After Raqa, US mly advised to keep regional realities in mind

WASHINGTON: The militant Islamic State (IS) group’s defeat in Raqa, their de facto Syrian capital, raises a thorny question for the US forces that have been training and arming the victorious local fighters: what comes next?

Since the US began bombing IS in Syria in late 2014 and supporting a predominantly Kurdish ground force, two successive administrations have side-stepped addressing America’s long-term military role in Syria, saying only that the focus is on killing IS militants.

Critics say America is losing leverage in the knotted conflict and has failed to properly engage, opting instead for the simpler narrative of viewing Syria’s violence only through the prism of a counterterrorism operation.

“What we need instead is a comprehensive strategy that takes all regional factors into account,” Senator John McCain, who heads the Senate Armed Services Committee, said this week.

We need “a clear articulation of our interests and the ways and means we intend to secure them. The absence of such a strategy is acutely felt even as we celebrate this important success” in Raqa, he added.

Syria’s conflict began in March 2011 with anti-government protests, but quickly spiralled into a bitter and complex civil war, with IS just one element in a shifting matrix of players.

About 900 US ground troops, the bulk of them special operations forces, are in northern Syria, where they have provided critical support to a Kurdish and Arab coalition called the Syrian Democratic Forces (SDF).

The alliance has benefited from weaponry and technical know-how, with US commandos training the locals on how to call in air strikes.

They get constant support from US-led coalition planes and drones, and the Pentagon sent a Marine artillery to help near Raqa, while US forces also expanded a runway for military cargo planes at a northern Syria air base.

Cleaning up the mess

Militarily, the anti-IS fight in Syria is not quite over, with the militants still entrenched in towns and villages along the Euphrates River Valley.

The IS militants have lost nearly all the territory they once controlled in Iraq and Syria, but are also establishing footholds in other countries such as Yemen and Afghanistan.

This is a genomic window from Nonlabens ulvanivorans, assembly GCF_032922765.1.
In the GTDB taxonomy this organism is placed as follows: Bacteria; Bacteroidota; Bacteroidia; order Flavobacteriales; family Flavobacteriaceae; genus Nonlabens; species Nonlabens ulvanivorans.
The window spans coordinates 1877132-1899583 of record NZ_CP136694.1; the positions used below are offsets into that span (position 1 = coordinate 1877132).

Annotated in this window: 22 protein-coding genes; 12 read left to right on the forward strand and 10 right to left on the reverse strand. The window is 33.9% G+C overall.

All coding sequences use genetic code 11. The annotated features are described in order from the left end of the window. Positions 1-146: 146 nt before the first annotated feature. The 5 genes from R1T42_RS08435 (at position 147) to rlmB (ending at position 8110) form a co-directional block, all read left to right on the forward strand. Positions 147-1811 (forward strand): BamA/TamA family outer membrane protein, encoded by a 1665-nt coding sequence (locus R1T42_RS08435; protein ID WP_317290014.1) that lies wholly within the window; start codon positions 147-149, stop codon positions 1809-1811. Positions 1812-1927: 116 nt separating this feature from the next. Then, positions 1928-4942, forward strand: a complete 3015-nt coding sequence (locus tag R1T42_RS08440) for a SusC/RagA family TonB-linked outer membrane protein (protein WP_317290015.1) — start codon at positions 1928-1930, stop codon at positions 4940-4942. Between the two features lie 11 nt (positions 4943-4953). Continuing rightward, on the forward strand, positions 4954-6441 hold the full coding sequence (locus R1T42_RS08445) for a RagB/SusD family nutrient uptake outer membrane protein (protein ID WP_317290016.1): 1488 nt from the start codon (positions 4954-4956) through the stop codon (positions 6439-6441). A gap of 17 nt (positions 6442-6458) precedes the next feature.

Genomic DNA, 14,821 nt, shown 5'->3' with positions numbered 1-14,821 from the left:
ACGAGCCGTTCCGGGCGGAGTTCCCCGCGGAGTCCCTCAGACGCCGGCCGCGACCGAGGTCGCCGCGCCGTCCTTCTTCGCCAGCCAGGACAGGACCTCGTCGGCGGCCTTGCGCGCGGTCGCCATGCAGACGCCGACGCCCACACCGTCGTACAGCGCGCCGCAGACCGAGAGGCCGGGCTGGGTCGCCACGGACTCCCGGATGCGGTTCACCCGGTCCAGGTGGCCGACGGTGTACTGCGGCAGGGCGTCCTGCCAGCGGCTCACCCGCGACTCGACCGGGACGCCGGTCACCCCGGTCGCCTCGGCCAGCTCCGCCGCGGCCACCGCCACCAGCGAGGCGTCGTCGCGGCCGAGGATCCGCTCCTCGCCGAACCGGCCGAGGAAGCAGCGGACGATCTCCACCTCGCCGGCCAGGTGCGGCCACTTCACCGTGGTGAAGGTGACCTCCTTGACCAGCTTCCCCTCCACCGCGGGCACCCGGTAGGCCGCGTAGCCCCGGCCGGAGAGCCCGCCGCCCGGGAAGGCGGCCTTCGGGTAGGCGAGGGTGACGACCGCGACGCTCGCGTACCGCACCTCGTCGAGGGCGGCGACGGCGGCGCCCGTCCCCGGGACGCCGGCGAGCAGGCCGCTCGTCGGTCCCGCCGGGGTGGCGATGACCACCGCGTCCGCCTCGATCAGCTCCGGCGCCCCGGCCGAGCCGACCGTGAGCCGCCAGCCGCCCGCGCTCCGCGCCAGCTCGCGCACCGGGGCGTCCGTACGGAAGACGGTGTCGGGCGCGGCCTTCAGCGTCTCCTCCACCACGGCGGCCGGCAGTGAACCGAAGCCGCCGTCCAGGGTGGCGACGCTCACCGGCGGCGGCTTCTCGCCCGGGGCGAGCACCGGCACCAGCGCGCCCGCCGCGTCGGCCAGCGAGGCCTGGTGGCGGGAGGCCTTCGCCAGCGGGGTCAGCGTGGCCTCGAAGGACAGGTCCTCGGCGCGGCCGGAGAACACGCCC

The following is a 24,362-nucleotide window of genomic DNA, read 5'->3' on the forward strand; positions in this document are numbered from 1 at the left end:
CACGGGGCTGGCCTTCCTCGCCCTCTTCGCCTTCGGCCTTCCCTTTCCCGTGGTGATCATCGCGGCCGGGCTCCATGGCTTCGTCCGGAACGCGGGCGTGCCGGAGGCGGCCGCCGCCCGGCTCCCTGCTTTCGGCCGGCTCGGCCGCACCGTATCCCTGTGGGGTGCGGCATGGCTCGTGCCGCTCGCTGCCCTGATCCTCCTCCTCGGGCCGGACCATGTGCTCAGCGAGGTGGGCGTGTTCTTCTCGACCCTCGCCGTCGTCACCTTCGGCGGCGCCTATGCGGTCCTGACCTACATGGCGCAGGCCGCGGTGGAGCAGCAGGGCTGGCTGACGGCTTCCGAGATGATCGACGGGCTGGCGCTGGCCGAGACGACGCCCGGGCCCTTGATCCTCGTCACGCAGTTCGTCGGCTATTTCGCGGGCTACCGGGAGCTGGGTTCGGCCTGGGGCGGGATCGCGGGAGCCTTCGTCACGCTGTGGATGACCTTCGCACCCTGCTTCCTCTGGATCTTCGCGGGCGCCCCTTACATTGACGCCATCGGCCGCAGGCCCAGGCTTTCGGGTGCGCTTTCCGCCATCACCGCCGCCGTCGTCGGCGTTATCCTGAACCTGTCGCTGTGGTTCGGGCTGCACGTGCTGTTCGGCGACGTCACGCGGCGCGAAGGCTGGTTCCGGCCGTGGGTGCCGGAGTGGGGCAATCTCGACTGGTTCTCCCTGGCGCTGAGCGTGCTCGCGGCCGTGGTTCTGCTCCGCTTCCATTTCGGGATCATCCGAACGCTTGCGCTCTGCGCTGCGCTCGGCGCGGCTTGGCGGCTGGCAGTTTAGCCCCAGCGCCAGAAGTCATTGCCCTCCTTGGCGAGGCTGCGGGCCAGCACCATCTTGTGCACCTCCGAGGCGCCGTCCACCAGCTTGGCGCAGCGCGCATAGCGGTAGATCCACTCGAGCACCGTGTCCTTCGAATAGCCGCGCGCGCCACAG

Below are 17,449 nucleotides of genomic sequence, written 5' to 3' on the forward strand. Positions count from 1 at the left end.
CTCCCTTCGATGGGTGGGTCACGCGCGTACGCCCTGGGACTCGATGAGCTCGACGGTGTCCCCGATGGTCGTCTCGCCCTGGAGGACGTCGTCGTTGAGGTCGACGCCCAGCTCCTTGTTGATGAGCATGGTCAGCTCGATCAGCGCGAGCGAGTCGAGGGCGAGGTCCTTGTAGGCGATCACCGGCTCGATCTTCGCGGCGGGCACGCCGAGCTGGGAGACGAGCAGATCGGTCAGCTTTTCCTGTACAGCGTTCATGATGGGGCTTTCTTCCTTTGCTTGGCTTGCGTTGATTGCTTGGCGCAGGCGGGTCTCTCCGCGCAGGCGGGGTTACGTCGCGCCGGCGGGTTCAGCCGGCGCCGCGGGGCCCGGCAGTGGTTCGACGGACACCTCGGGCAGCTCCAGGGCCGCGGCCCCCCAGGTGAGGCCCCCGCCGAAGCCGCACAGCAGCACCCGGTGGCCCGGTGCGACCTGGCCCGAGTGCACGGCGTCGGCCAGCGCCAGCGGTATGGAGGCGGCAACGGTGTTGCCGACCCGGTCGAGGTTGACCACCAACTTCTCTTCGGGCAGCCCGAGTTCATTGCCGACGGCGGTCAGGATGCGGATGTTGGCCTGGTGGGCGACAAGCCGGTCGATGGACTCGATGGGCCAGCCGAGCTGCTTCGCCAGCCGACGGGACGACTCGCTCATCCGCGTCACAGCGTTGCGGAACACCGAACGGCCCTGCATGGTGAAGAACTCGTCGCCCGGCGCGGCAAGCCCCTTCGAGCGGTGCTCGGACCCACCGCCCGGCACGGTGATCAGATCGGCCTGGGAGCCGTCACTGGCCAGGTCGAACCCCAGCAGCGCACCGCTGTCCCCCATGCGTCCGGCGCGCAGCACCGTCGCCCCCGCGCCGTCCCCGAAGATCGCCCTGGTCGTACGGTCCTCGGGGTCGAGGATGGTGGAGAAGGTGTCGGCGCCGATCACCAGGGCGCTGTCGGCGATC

Towns abandoned by IS are littered with explosives, mines and booby traps.

We’ll “support the stabilisation efforts in Raqa, and other liberated areas, to include the removal of explosives left behind by ISIS, restoring basic services, and supporting local governing bodies,” State Department spokeswoman Heather Nauert said.

President Donald Trump, who has spoken little about Syria or hinted at any sort of broader long-term strategy, faces a situation far different from when Barack Obama commenced military operations in Syria.

Russia joined the conflict in late 2015, quickly tipping it in favour of President Bashar al-Assad, while the influence of Iran and Tehran-backed militias also grew rapidly.

For John Hannah, senior counsellor for the Foundation for Defence of Democracies and former national security advisor to vice president Dick Cheney, Raqa’s recapture is not likely to mark the end of US involvement in Syria.

He said Trump’s tough line on Iran — the president last week refused to certify the Iran nuclear deal — must translate to action to stem Tehran’s influence in Syria.

“If President Trump’s strategy for countering Iran is to have any meaning at all, it must almost certainly include a robust effort to contain and constrict the IRGC’s commanding role in Syria,” Hannah told AFP, using the abbreviation for the Iran’s Islamic Revolutionary Guard Corps.


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